Monthly Archives: March 2011

Beer Review: St. Victorious Doppelbock

After last week’s success with the Troegenator Doublebock, I decided to try a different one, this one the St. Victorious by Victory.

This one…not such a big fan. It’s a good beer: very sturdy tasting, kind of bitter, but not overwhelmingly so. It’s not leadheavy and while it tastes a little bit belgiany, it’s not enough to turn me off from it.

Really, it’s just not what I’ve been to lead to expect of a Doppelbock. Which is to say, it’s not on the sweet side, like eating a beery chocolate bar. It tastes like a Killian or a Guinness: kind of bitter, not too complex, no real wow to it. It’s a dependable tasting beer with a bit of kick to it too. It’s the kind of beer you would call to help you move a couch, not the kind of beer you’d call to go on a crazy crime spree.

I give you a B St. Victorious, for your dependability.

Dylan Charles

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Filed under Food: Cooking It, Eating It and Drinking It

Beer Review: Troegenator DoubleBock

I’m noticing a distinct trend here: almost all the beers I’ve chosen to review have been really dark. Generally speaking, that’s because I prefer darker beers. I still don’t know how to describe the flavor in Belgian beer (hoppy? yeasty? bad?), but I know I can safely avoid it if I get a beer too dark to see through.

Anyway, I bought this beer a few weeks ago to review. And then I drank it too quickly to write about it Undeterred, I bought it again. And drank it all again. So this is my third attempt to review, which I would consider a plus in its favor.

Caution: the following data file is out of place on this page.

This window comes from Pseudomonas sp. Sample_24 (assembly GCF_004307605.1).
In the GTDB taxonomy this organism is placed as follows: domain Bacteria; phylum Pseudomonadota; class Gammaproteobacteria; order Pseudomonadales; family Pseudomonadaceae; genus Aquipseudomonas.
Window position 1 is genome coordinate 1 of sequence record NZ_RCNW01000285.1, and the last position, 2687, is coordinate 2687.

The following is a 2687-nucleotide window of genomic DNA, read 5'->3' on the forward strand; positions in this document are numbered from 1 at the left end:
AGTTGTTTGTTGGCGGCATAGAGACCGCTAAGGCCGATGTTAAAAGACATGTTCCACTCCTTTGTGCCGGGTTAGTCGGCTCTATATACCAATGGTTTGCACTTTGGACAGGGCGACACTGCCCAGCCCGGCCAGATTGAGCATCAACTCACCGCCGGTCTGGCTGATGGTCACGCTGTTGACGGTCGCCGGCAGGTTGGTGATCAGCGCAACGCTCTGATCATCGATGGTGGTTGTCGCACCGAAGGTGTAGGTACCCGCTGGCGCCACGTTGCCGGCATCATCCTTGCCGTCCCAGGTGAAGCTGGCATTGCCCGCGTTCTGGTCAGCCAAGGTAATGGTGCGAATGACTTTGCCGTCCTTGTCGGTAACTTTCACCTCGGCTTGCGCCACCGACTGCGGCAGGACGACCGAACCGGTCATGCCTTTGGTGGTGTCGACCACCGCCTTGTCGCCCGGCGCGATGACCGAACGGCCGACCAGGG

It’s sweeter, with a strong flavor without being bitter Kind of like drinking a beery molasses. It’s not too heavy either, somewhere between beers like Guinness and lighter, fluffier beers. It’s got a decent kick, without being a knock-you-on-your-ass beer. All in all, it has rapidly become one of my favorite drinkin’ beers.

So…A I guess. Do I do letter grades for these things?

Dylan Charles

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Filed under Food: Cooking It, Eating It and Drinking It

The Heart of Darkness

One of my (many) overly ambitious goals is to find the worst movie ever made. I hear at least one of you muttering to yourself, “But taste is a subjective thing, how can he possibly hope to find ‘the worst’ of anything?”

To which I reply, “Ah-HA, I have a foolproof system!”

I tell people the worst movie I’ve ever seen and wait for their response. If they blanch and turn white, then I know they haven’t seen anything worse. If, however, they counteract with their own worst movie, then I have a new lead.